Friday, 18 April 2014

Two patch ticks

Shane and I visited Sevenoaks Wildlife Reserve this morning, and it turned out to be a bit of a corker of a visit, with two bird species I've not seen on the reserve before. One of them is to feature rather heavily in this post. Weather - mostly bright, and warm in sheltered spots, but chilly with a stiff breeze elsewhere.

This one ISN'T going to feature heavily in this post, because it was a long way off. But a Whimbrel, guys! I've had generally no luck finding passage migrant waders on the reserve so this was a real treat. Also from the Tyler hide were a couple of LRPs plus the usual summer water birds (ie not a lot).

On to Sutton and then Slingsby hides, with a few near-misses with good birds en route. A Buzzard slipped behind the trees out of sight. We flushed a resting Sparrowhawk, couldn't quite draw a bead on a singing Reed Warbler, and were laughed at by a hyperactive Blackcap. The year's first House Martins wheeled overhead.

We headed back and up towards Willow hide, stopping for a while to enjoy this Goldcrest, which was singing and actually sitting still for long enough to be photographed.

I walked round the side of the tiny reedbed before going into the hide, and here found patch tick 2 - a long-overdue Mandarin, a drake in full glorious breeding plumage. From the hide, we had great views of this little stunner, which seemed to have attached himself to a pair of Greylags. They seemed quite happy to have him around. Maybe this is the goose equivalent of a young couple adopting a labradoodle.

They might have been thinking about getting their pet neutered though, because the Mandarin seemed in frisky mood. They all swam very close to the hide and the two geese began their synchronous honking routine, which spurred the Mandarin into full-on display mode.

What a beautiful boy. Showing off his whiskers, crest and sails in courtship display.

And now he's having a bath.

And now he's... Oh. Well, that's just CHARMING.

Time to look around at what else is about. The answer - not much. Several Greylags and Canadas, a couple of Mallards and Tufties. The Mute Swan pair, one on eggs and the other on the prowl for potential danger. No sign of the Egyptian family, just a single bird flying over. On the upside, for the first time in three years or so we have a pair of Great Crested Grebes on this lake, which were doing some rather lacklustre headshaking in between fish-catching. And here's a distant Jay.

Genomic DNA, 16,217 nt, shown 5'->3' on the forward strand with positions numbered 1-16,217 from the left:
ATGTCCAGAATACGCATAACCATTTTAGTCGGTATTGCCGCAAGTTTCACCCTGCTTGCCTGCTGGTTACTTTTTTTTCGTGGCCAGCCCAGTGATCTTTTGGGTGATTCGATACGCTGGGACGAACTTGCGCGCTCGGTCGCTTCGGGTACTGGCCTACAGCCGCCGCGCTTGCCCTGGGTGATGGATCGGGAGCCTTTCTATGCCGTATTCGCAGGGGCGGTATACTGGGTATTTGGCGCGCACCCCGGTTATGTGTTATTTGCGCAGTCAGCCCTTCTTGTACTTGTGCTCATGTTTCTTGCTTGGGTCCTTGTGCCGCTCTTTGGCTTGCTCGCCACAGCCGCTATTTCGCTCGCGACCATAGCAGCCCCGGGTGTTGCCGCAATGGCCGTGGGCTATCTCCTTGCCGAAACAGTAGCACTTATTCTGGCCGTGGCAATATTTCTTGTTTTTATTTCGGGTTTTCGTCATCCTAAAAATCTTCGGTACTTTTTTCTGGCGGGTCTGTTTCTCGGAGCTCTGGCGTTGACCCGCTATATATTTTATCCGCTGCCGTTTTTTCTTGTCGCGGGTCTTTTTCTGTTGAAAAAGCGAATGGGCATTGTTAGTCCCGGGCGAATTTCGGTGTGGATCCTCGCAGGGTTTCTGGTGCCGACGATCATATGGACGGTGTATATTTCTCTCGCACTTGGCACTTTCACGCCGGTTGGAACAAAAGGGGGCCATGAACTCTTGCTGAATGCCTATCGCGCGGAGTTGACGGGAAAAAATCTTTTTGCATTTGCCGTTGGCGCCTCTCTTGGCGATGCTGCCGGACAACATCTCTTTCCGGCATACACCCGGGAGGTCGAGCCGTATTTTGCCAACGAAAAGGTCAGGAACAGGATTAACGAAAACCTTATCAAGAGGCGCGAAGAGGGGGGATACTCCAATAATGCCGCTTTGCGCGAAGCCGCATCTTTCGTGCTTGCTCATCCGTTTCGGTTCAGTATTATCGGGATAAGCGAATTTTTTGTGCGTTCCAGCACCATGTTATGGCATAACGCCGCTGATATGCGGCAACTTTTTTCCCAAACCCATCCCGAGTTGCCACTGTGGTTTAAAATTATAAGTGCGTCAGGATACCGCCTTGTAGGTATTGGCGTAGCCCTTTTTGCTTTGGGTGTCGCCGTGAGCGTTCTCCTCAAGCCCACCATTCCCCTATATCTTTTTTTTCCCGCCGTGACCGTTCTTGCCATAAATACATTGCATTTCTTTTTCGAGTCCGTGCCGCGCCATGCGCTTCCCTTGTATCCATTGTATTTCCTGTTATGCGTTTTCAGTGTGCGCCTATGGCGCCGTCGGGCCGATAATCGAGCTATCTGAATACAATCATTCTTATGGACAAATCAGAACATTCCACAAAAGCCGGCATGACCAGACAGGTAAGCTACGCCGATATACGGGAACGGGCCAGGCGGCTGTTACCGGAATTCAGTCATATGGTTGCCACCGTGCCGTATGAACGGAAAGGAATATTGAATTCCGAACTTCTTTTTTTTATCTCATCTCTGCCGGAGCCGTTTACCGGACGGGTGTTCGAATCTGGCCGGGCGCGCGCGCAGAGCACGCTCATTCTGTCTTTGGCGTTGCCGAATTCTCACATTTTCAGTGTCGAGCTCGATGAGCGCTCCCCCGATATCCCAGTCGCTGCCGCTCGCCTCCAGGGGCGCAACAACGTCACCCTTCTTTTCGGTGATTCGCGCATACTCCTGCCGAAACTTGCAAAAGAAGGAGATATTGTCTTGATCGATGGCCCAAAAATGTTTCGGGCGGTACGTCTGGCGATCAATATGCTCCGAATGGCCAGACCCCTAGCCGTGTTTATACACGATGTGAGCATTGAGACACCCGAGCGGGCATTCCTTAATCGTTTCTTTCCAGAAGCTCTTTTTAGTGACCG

On to Long Lake, where we found the day's first (in fact only) Garden Warbler, an unusually obliging bird that sang from assorted open perches, and I really should have managed better photos than I did.

Another warbler, this one's a Willow. There were at least three singing around the reserve today.

On the way, we noted a dust-bathing Wren, and this food-carrying Robin. Also a Great Spotted Woodpecker and a few butterflies.



Here are the few butterflies. Green-veined White, Orange-tip and Speckled Wood. No vanessids around today.

There wasn't much activity in the wildlife garden. Here's a little baby Hop leaf resting on top of a grown-up Hop leaf. We decided after this to go on to the Downs to see if any of the more exciting butterflies are on the wing yet.

No sooner had we arrived than a pair of tiny grey flutterers rose from the grass and spiralled around each other for a while. Then they separated and both settled - two pristine Grizzled Skippers. Lovely.

That actually turned out to be almost it for butterflies though. Just one male Brimstone was added to the tally. Things should improve over the next couple of weeks. We did find a couple of Slow-worms, and had a most interesting chat with a guy who was doing temperature monitoring of the refugia, and of any snakes he found underneath them, to work out when the snakes will use refugia and when they won't. I'll finish with a shot of one of the Slow-worms - a tiny individual, maybe 15cm long.





5 comments:

Warren Baker said...

Two patch visits in one visit, cant be bad! Whimbrel is a real goodie to find!

Greenie said...

Marianne ,
Your Greylag and Labradoodle seem to be in a long term relationship , as I posted them on the 28th. February .
Long Lake area is usually my 'banker' for a Garden Warbler , especially on the edge of the small meadow .
Nice fresh Grizzled Skipper .

Marianne said...

Oooh, I missed that post of yours, Greenie, I'll go back and have a look. The Garden Warbler was moving around the periphery of the small meadow, I've seen them there in previous years too. I might have another try for better photos of it this week, as it was really quite obliging.

Phil said...

How nice to get a couple of patch ticks in one visit Marianne. You must have been well pleased. Just as I would be with either of those species at NH.

Penny Taylor said...

I've seen a Mandarin once at the reserve, but never a whimbrel! Amazing!